“Windstar has stayed very committed to its small-ship culture,” says Cutter. That commitment is exemplified in the company’s unprecedented $250 million investment that will “stretch” its three Star-class motor ships, while still delivering those immersive experiences. Between October 2019 and November 2020, each ship – Star Breeze, Star Legend, and Star Pride – will be cut in half and a new section inserted, adding 50 suites along with two dining venues, an expanded fitness center, and an enhanced spa. New, environmentally friendly engines will be installed, for an even softer carbon footprint.
Coming in 2020: more suite options like this one.
Coming in 2020: more suite options like this one.

Enjoy a small staff-to-guest ratio.

Windstar maintains one of the lowest (1:1.5) staff-to-guest ratios at sea, so each crew member is personally invested in creating a memorable experience for the guests – and the guests, in turn, become invested in the crew.
 
On my cruise, I was genuinely excited to hear that my steward, Abdul, would soon be reunited with his 5-year-old son in their small village outside Jakarta. During a late-night quiz show in the Compass Rose lounge space, guests rooted for our DJ, William, who used his quick wit and British charm to create fun and familiarity. And Apple, a server in Veranda restaurant, wowed the crowd at the crew talent show, belting out a Donna Summer song before joining her husband, Jorge, for a duet on Coldplay’s “Yellow.”
 
“The staff is happy to serve, and the guests are happy to be recognized,” says Cutter. “That’s a win-win for everybody.”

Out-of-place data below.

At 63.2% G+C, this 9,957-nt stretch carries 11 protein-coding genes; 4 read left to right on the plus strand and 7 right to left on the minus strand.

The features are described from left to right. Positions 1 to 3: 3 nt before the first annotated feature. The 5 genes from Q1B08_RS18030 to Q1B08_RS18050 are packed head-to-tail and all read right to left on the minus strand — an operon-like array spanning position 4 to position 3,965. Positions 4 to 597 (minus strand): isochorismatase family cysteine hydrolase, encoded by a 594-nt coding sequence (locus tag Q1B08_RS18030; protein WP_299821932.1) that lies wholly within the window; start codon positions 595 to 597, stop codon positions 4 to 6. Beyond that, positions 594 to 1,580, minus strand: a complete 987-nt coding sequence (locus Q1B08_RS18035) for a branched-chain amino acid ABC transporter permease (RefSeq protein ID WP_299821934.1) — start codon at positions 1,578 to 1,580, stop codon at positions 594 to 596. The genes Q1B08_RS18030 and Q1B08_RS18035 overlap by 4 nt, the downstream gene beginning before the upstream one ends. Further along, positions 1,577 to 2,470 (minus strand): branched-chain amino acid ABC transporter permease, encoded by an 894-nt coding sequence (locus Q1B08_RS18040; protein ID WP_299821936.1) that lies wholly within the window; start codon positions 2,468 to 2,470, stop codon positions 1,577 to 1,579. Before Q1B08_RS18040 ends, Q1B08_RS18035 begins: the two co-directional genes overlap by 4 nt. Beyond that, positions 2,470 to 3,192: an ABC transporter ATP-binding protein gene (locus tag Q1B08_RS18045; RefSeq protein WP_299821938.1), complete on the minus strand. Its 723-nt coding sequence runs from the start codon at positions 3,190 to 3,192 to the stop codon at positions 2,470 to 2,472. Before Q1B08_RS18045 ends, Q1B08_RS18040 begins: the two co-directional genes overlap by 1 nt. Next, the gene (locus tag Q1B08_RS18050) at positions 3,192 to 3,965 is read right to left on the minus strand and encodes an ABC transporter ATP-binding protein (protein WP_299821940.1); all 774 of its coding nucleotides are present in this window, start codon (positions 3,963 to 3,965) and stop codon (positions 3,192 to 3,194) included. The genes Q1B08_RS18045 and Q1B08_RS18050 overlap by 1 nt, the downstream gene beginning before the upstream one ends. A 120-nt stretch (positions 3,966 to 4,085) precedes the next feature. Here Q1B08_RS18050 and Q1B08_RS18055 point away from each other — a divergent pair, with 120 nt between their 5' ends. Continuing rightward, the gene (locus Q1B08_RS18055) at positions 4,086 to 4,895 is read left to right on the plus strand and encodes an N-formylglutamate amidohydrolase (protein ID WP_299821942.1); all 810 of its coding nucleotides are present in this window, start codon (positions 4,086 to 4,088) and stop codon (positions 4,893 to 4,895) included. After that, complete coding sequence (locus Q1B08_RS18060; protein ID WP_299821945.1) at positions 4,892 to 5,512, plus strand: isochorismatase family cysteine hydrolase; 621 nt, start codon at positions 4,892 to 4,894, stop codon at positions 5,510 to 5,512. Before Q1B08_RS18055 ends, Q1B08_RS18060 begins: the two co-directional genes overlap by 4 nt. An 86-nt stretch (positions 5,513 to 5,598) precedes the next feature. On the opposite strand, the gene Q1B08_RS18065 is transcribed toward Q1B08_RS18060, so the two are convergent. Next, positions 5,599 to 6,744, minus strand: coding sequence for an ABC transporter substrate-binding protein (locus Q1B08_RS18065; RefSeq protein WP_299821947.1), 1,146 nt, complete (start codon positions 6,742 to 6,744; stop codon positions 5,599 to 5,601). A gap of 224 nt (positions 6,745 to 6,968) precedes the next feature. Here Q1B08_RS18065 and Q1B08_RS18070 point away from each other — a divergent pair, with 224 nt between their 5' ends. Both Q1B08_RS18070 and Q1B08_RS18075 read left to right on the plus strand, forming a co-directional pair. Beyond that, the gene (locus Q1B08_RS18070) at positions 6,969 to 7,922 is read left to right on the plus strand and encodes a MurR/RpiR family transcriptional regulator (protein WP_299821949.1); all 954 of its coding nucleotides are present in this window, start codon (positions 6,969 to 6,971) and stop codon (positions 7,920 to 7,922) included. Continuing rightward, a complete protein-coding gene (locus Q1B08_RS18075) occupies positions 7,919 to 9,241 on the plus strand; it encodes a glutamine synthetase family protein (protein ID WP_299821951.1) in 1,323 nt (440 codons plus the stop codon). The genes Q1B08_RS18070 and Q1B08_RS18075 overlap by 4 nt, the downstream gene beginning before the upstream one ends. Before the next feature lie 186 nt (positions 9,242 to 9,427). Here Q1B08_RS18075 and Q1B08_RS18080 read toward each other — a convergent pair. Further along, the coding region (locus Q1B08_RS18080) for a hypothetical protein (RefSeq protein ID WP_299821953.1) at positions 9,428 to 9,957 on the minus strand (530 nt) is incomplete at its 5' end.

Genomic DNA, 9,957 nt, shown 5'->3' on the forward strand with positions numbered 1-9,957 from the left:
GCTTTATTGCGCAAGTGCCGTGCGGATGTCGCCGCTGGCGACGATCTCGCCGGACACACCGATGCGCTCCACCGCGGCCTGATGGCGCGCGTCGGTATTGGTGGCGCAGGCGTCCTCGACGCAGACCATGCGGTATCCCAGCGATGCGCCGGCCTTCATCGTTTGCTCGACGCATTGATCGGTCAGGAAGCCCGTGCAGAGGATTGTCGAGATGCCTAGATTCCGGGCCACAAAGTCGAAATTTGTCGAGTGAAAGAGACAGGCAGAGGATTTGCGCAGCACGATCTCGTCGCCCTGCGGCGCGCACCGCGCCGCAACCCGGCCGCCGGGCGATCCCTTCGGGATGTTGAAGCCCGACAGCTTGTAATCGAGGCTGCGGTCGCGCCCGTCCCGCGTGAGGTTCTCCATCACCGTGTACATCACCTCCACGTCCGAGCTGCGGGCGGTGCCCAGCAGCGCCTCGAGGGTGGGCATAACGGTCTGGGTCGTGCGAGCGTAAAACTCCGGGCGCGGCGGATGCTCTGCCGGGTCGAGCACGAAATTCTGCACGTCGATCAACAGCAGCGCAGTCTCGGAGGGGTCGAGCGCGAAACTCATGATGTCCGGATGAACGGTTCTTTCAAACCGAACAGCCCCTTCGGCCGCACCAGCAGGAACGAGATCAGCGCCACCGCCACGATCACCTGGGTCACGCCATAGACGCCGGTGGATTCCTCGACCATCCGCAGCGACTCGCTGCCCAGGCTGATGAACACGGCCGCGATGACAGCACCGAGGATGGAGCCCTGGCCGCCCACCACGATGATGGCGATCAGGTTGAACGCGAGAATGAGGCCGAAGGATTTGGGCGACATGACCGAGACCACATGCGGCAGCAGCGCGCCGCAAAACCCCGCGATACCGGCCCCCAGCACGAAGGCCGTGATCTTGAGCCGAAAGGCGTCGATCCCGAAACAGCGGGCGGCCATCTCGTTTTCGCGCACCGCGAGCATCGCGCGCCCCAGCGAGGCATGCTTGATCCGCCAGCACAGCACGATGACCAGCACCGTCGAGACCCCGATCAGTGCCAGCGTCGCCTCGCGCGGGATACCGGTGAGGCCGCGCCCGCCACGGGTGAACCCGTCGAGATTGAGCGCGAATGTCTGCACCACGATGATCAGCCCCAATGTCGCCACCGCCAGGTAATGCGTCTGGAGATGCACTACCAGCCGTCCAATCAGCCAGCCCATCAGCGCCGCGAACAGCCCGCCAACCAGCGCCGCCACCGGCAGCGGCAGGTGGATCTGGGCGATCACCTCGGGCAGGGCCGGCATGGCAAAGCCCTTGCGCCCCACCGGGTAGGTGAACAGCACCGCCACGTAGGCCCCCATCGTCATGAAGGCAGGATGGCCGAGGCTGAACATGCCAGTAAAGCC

Let your imagination go wild.

Windstar is always adding new destinations and itineraries to their offerings. The cruise line has been quick to recognize travel trends, and was one of the first companies to circumnavigate Iceland. They’ve increased their departures in of-the-moment Norway, and one of Cutter’s clients recently did a North Sea crossing that visited Greenland. Yale mentions the impressive, expanded Alaska offerings for 2019, including a new itinerary that combines an Inside Passage cruise with a Canadian Rockies rail journey aboard the Rocky Mountaineer and a scenic helicopter tour.

It’s a matter of taste.

Cutter says that Windstar’s partnership with the James Beard Foundation has taken the onboard culinary experience “to the fine dining level.” Amphora restaurant menus feature dishes created by James Beard Award-nominated chefs, who also join top sommeliers on select voyages for onboard demos, special tasting dinners, and market tours. My Panama Canal cruise featured Pittsburgh-based chef Jamilka Borges, a nominee for the 2019 Best Chef: Mid-Atlantic award; later this year, chef Duskie Estes, a fierce competitor on Food Network’s The Next Iron Chef, shows off her chops when Star Legend hits culinary hot spots between Vancouver, British Columbia, and San Diego on a new epicurean-themed West Coast voyage.
Celebrated chef Jamilka Borges joined a Windstar cruise to Panama.
Celebrated chef Jamilka Borges joined a Windstar cruise to Panama.

You become part of a community.

Due to the small size and intimacy of Windstar’s ships, friendships form quickly among travelers from all over the world – and once they step off, those same travelers usually want to get right back on board. In fact, recent figures show that half of all Windstar guests have sailed with the cruise line before. Cutter often hears from clients who, after returning home, want to sign up for another itinerary and bring along friends to share the experience. I asked the advisor what creates a legion of loyal Windstar fans. “It’s personal,” Cutter says, ”and it’s human.”